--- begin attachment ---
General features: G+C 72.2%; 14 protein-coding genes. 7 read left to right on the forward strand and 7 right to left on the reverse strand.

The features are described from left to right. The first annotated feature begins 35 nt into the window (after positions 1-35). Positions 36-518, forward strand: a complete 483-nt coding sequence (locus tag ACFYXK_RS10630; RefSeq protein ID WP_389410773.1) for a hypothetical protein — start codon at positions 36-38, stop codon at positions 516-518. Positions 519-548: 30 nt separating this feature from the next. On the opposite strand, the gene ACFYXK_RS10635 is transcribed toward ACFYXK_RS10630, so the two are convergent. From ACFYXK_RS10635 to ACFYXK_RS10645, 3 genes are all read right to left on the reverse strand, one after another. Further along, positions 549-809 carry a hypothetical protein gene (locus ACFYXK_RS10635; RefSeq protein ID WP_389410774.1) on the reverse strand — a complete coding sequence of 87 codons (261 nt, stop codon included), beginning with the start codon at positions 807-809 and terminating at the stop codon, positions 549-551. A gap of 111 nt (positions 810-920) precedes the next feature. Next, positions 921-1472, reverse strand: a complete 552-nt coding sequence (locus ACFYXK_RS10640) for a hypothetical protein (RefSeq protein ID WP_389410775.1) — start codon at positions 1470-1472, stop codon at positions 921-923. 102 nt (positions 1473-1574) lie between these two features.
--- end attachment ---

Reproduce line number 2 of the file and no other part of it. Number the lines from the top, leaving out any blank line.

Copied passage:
The features are described from left to right. The first annotated feature begins 35 nt into the window (after positions 1-35). Positions 36-518, forward strand: a complete 483-nt coding sequence (locus tag ACFYXK_RS10630; RefSeq protein ID WP_389410773.1) for a hypothetical protein — start codon at positions 36-38, stop codon at positions 516-518. Positions 519-548: 30 nt separating this feature from the next. On the opposite strand, the gene ACFYXK_RS10635 is transcribed toward ACFYXK_RS10630, so the two are convergent. From ACFYXK_RS10635 to ACFYXK_RS10645, 3 genes are all read right to left on the reverse strand, one after another. Further along, positions 549-809 carry a hypothetical protein gene (locus ACFYXK_RS10635; RefSeq protein ID WP_389410774.1) on the reverse strand — a complete coding sequence of 87 codons (261 nt, stop codon included), beginning with the start codon at positions 807-809 and terminating at the stop codon, positions 549-551. A gap of 111 nt (positions 810-920) precedes the next feature. Next, positions 921-1472, reverse strand: a complete 552-nt coding sequence (locus ACFYXK_RS10640) for a hypothetical protein (RefSeq protein ID WP_389410775.1) — start codon at positions 1470-1472, stop codon at positions 921-923. 102 nt (positions 1473-1574) lie between these two features.